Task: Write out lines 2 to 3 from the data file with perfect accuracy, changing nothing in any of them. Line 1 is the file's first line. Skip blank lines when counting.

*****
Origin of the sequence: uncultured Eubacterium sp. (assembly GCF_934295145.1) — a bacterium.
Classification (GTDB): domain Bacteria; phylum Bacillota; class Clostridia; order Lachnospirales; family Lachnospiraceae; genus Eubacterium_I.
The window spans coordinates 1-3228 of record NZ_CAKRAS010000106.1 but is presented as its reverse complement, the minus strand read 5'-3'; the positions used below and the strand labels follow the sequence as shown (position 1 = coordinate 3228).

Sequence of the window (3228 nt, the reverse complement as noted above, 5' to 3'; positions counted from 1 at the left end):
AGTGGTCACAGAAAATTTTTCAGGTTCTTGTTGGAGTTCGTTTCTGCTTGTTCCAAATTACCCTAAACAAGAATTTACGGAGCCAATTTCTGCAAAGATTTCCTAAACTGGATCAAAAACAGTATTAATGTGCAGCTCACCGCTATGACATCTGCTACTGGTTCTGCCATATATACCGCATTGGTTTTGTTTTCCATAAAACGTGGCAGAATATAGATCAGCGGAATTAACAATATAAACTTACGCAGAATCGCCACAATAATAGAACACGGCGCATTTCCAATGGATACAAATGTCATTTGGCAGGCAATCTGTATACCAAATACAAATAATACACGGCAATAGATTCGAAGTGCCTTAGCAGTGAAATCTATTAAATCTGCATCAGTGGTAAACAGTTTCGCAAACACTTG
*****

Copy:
Classification (GTDB): domain Bacteria; phylum Bacillota; class Clostridia; order Lachnospirales; family Lachnospiraceae; genus Eubacterium_I.
The window spans coordinates 1-3228 of record NZ_CAKRAS010000106.1 but is presented as its reverse complement, the minus strand read 5'-3'; the positions used below and the strand labels follow the sequence as shown (position 1 = coordinate 3228).